More than ever, creativity is a valuable asset for getting ahead in your career and standing out from the crowd. For some people, creativity comes naturally, but for other, more left-brained individuals, creativity can be a struggle and an uncommon occurrence. If we aren't engaging in creative hobbies, like painting or writing, we can become separated from this natural capacity and cease to grow this latent talent. Fortunately, creativity is a skill anyone can learn and cultivate. Here are 5 ways you can unleash your creative potential. 1. Be playful - Let loose and be open for creativity. Creativity can be enhanced by taking an amusing approach to the usual drudgery of daily life. Find activities that help you have more fun, relax, forget worries, and refresh your outlook and attitude.
I'm sure when you think of "teenagers" there is a tinge of stress. We have all heard horror stories of the argumentative teenager with mood-swing and a know-it-all attitude. Fortunately, most youth will be well-adjusted, happy, enjoy life, believe they can cope effectively with stress, and value school and work. But, what about the smaller percentage who end up going down an unhealthy and risky path? All youth can learn to be confident, connected, and contributing members of society, though at-risk youth are particularly in need of help with realigning their focus and values. Thankfully, there is growing recognition that successful development includes both the absence of risk and the presence of positive attributes. This is what the field of positive youth development (PYD) emphasizes. Problem-free does not necessarily equate to fully prepared for life. The idea becomes one where we can learn to help youth thrive instead of just survive. PYD focuses on all youth; however, working with at-risk youth in this framework has particular benefits.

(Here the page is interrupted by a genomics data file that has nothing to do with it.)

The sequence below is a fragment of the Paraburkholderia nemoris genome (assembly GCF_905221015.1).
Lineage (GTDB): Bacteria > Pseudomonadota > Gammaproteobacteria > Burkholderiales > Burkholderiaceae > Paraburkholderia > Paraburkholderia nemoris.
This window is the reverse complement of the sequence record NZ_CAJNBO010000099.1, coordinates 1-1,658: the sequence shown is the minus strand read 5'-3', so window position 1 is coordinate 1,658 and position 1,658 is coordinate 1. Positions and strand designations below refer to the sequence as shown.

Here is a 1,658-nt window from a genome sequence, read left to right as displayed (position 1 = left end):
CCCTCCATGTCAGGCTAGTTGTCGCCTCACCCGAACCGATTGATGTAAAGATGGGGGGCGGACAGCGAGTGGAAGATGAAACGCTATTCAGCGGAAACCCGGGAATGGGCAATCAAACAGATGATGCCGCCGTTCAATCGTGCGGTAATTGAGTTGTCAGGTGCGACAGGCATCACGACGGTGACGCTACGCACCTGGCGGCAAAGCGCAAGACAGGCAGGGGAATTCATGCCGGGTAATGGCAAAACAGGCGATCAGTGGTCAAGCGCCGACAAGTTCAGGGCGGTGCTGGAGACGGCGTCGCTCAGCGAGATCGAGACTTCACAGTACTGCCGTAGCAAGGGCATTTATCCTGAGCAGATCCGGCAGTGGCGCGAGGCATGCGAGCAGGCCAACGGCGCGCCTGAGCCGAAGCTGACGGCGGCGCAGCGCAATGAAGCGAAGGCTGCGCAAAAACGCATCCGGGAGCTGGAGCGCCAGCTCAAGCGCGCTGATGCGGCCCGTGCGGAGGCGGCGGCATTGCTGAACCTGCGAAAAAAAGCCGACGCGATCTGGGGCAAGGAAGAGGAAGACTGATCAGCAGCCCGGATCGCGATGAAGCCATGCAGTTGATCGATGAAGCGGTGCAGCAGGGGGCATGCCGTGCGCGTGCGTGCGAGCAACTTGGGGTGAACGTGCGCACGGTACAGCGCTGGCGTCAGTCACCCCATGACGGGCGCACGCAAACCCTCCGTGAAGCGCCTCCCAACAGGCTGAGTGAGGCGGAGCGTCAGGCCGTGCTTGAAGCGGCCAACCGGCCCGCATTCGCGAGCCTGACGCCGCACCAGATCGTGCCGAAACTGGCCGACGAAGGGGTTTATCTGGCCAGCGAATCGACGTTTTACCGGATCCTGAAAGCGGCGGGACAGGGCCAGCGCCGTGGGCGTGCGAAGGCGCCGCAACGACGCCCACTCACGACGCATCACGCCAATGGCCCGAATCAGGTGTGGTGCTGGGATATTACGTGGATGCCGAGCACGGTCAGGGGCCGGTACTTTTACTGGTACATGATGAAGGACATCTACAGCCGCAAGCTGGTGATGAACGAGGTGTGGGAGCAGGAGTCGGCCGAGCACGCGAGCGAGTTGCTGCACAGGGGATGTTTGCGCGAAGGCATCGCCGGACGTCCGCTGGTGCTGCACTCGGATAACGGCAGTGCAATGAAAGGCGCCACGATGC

Even happy and well-adjusted couples struggle with stress and life challenges. When these difficult periods emerge it's important for partners to remain composed, positive, and dedicated to working together. One practice that a couple can do to grow closer, that is easy and wholesome, is mindfulness meditation. Specifically, Mindfulness-Based Relationship Enhancement (MBRE) has been shown to be an effective way to boost stress coping skills and increase personal well-being. This is adapted from Jon Kabat-Zinn's Mindfulness-Based Stress Reduction program, and serves the same general purpose of experiencing present moment awareness, and gaining insight into habitual patterns of thoughts, feelings, and interactions with others. When applying this concept to relationships specifically, it provides an opportunity to enhance joy, compassion, and connectedness.
The idea of positive thinking has been thrown around for many decades as the source of wealth, health and happiness. From Norman Vincent Peale’s classic book The Power of Positive Thinking, to Al Fraken’s satiric self-help character Stuart Smally on Saturday Night Live, reminding us to affirm that, "I'm good enough, smart enough, and doggone it people like me." Frankly, positive thinking has become such a popularized and commercial notion that many people find it to be cliché and exaggerated. Can we really be happier by just thinking positively? Can life actually improve by simply changing how we think about things? I certainly believe that positive thinking can help us feel better. Our thoughts and feelings are intricately related and the way we interpret situations and events, which have been shown to impact the emotions and behavior that follow. So, what does positive thinking involve?